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Colombian Applied Linguistics Journal

Print version ISSN 0123-4641

Colomb. Appl. Linguist. J. vol.23 no.2 Bogotá July/Dec. 2021  Epub July 15, 2021 

Research articles

Bombast Bombardment and Dense Syntax versus Effective Communication and Language Teaching in ESL Settings: Nigerian English Examples

Bombardeo rimbombante y sintaxis densa versus comunicación efectiva y enseñanza de idiomas en entornos de ESL: ejemplos del inglés nigeriano

Omowumi Olabode Steven Ekundayo1

1Department of English and Literature, University of Benin, Benin City. ORCID: bode.,


Influenced by certain factors and motives, some educated Nigerian English speakers use high-sounding expressions, as well as dense, windy, and complex syntactic structures. This paper examines this linguistic habit in Nigerian English to show how entrenched it has become; explain the sociolinguistic, historical, and idiosyncratic factors that influence it; show its effect on its audience and readers; and determine its implications for teaching and learning English in English as a second language (ESL) settings. The paper adopted the qualitative research method, and data were extracted from both primary and secondary sources. Primary data were extracted from well-known Nigerian ‘bombast bombardiers’ (users of bombast). Secondary data were gleaned from historical events and published and creative works. The study established that the use of ‘language explosives’ (high-sounding lexical items) is a common linguistic habit in ESL. Some educated Nigerians, for instance, use the habit to show off learning and their mastery of the language, estrange others in communication, create humor, and gain popularity. Although the paper avers that the habit in its unguided form hampers effective communication, it submits that it possesses certain socio-political and pedagogical utilities in ESL settings.

Keywords Nigerian English; bombast bombardiers; language teaching; dense syntax; English as a second language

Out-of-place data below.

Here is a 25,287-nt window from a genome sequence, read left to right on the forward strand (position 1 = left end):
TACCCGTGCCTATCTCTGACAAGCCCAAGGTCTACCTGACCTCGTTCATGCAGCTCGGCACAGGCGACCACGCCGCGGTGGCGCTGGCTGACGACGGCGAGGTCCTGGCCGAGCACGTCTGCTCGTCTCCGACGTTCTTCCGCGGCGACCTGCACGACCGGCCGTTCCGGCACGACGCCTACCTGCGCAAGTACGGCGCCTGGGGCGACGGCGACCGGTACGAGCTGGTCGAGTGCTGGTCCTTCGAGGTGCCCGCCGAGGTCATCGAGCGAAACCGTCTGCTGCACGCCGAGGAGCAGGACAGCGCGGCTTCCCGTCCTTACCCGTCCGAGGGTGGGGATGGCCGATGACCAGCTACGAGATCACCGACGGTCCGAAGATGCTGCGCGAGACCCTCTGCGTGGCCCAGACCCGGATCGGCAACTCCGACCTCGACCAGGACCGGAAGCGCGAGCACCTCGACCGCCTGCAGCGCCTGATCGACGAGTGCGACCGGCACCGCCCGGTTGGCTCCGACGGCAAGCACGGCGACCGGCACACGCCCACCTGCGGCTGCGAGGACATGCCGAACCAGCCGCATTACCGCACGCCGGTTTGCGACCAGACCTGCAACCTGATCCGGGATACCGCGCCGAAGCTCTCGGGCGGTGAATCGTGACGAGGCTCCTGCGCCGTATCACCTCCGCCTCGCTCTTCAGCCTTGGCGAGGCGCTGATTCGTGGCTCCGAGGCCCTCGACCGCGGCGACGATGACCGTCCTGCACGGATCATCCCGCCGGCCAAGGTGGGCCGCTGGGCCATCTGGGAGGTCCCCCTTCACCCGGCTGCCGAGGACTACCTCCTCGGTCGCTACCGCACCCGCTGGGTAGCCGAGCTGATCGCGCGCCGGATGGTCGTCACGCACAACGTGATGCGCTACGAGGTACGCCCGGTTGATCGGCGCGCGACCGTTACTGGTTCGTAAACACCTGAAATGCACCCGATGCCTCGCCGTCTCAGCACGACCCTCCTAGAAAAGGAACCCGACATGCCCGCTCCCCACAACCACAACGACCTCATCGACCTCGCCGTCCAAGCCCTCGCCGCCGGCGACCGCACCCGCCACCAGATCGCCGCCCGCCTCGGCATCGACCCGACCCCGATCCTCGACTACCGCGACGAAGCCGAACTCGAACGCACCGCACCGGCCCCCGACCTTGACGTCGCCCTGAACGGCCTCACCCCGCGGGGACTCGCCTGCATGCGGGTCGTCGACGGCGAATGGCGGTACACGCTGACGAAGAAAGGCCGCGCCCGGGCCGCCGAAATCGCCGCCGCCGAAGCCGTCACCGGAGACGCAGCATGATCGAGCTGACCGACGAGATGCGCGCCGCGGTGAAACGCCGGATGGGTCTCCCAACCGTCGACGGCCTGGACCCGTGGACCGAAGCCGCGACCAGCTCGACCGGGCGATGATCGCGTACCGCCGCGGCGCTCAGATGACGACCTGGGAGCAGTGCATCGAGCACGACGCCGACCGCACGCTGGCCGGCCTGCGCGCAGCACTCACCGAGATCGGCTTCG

Influenciados por ciertos factores y motivos, algunos nigerianos educados hablantes de inglés utilizan expresiones altisonantes, así como estructuras sintácticas densas, llenas de muchas palabras (con poco significado) y complejas. Este artículo examina este hábito lingüístico en el inglés nigeriano para mostrar cuán arraigado se ha vuelto; explicar los factores sociolingüísticos, históricos e idiosincrásicos que influyen en él; mostrar su efecto en su audiencia y lectores; y determinar sus implicaciones para la enseñanza y el aprendizaje del inglés como segunda lengua (ESL). El documento adoptó el método cualitativo de investigación y los datos se extrajeron de fuentes primarias y secundarias. Los datos primarios se extrajeron de conocidos ‘bombarderos grandilocuentes’ (usuarios de la grandilocuencia) nigerianos. Los datos secundarios se obtuvieron de eventos históricos y trabajos publicados y creativos. El estudio estableció que el uso de ‘explosivos de lenguaje’ (elementos léxicos de alto sonido) es un hábito lingüístico común en ESL. Algunos nigerianos educados, por ejemplo, usan este hábito para presumir su aprendizaje y dominio del idioma, alejar a otros en la comunicación, crear humor y ganar popularidad. Aunque el artículo afirma que el hábito en su forma no guiada obstaculiza la comunicación efectiva, sostiene que posee ciertas utilidades sociopolíticas y pedagógicas en entornos de ESL.

Palabras clave inglés nigeriano; bombarderos grandilocuentes; enseñanza de lenguas; sintaxis densa; inglés como segunda lengua (ESL)


Bombast, the more established term for the linguistic phenomenon hereby examined, may be likened to bomb-blast, which a speaker or writer detonates. Like a real bomb, its explosion is noisy, and it may destroy meaning and communication just as a bomb destroys lives and property. In this paper, the linguistic habit of detonating highfalutin expressions in writing and speaking is termed “bombast bombardment”, and the linguistic items themselves are called “language bombs and explosives.” Bombasts, inkhorn terms, blowing grammar, sesquipedalia, grandiloquence, turgidness, bombastical, etc. are other terms for bombast ( Merriam-Webster, 2004. Kperogi, 2013 ). These terms refer to a loud style of speaking and writing replete with ostentatious sentiments and magniloquent expressions. It originated from bombyx, a Greek word for silkworm, which later became bombace, meaning a cotton wool used as padding in French ( Merriam-Webster, 2004 ). In the 16th century, during the Middle English period, it was used figuratively to denote the use of grandiloquent words to pad writing and public speaking ( Teilanyo, 2003 ). For example, an educated Nigerian who missed a meeting with some friends, gave the excuse below in high-sounding words: